In the latest of a series of moves reflecting the state’s intention to double down on its climate change agenda in the wake of President Trump’s inauguration, the California Air Resources Board (CARB) recently approved a new regulation aimed at curbing methane emissions from oil and gas operations. This measure, characterized by CARB as “the most comprehensive of its kind in the country,” comes on the heels of several actions recently announced by the United States Environmental Protection Agency (US EPA) to reassess the climate change programs of the previous administration, specifically those targeted at oil and gas sector emissions.
The regulation is broad in scope, covering new and existing oil and gas sector facilities, both onshore and offshore. It targets emissions from upstream (production, gathering and boosting stations, and processing) and some downstream facilities (natural gas storage and transmission compressor stations), complementing a rulemaking effort currently under way by the California Public Utilities Commission (CPUC) to address emissions from oil and gas pipelines and related facilities. CARB’s new regulation will cover natural gas underground storage sites such as the Aliso Canyon facility, the site of a major leak in Los Angeles County last year. The regulation adds to emergency regulations that were put in place by the state’s Department of Conservation in response to the Aliso Canyon facility leak.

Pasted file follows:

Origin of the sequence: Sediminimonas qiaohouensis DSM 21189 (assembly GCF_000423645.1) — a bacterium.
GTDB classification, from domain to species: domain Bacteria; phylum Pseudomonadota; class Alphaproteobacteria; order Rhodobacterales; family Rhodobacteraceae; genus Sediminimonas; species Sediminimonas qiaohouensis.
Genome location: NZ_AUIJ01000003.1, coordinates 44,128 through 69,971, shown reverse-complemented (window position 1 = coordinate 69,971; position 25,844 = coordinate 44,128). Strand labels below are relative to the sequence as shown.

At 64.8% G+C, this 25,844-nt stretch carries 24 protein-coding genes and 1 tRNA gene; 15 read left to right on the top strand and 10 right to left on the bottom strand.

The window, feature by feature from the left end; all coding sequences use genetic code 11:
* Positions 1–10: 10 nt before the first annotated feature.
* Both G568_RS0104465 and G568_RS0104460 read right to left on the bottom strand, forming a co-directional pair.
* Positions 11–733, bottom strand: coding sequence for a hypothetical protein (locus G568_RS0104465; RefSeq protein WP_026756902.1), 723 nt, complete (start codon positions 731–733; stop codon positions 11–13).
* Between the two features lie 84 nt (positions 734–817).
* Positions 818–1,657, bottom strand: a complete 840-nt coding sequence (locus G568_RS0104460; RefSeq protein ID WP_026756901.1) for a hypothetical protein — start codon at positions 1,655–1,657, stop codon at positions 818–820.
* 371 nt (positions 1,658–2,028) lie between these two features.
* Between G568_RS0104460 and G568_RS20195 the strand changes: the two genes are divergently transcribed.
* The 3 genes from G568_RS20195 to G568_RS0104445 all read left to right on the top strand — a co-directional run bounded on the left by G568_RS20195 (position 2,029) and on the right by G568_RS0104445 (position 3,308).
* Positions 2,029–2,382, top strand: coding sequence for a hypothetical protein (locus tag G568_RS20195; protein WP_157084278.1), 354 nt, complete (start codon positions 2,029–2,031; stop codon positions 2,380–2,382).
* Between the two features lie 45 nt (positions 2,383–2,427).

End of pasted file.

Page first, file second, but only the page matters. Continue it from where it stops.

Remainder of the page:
The measure contains several stringent provisions requiring regulated entities to take actions to limit intentional (vented) and unintentional (leaked or fugitive) emissions from active and idle equipment and operations. Among the notable aspects of the rule are its leak detection and repair (LDAR) provisions, which require daily inspections and quarterly leak testing, as well as its requirements for vapor control and collection systems, equipment replacement, and enhanced monitoring and reporting.
Oil and gas operations are also subject to performance standards promulgated by the US EPA under the Clean Air Act (CAA), 40 C.F.R. Part 60, Subpart OOOO (Quad O) and OOOOa (Quad Oa). In June 2016, the US EPA issued standards under CAA Section 111(b) applicable to methane emissions from new, reconstructed and modified sources in the oil and gas sector. In March 2016, the agency announced its intention to develop standards applicable to existing sources and, in furtherance of this initiative, issued an information request to existing sources in November 2016. Last month, however, US EPA announced that it was withdrawing the November 2016 information request for existing sources, and President Trump ordered the agency to review the June 2016 new source emissions standards to determine whether to suspend, revise or rescind them (among other federal environmental regulations applicable to oil and gas sector sources).
The California methane regulation, which will be fully implemented by 2020, stands in contrast to these recent developments at the federal level and is one of a series of measures enacted as part of the state’s aggressive strategy for reducing greenhouse gas (GHG) emissions. In particular, the state has set a goal of 40 percent methane emissions reductions by 2030, with a 40-45 percent reduction from the oil and gas sector as a whole by 2025. The recently approved methane regulation is the first major environmental regulation enacted by the state since the Trump administration took office, and it is the first of a series of steps the state is expected to take to enhance its environmental regulations in the face of a federal reassessment. Time will tell if other states follow suit..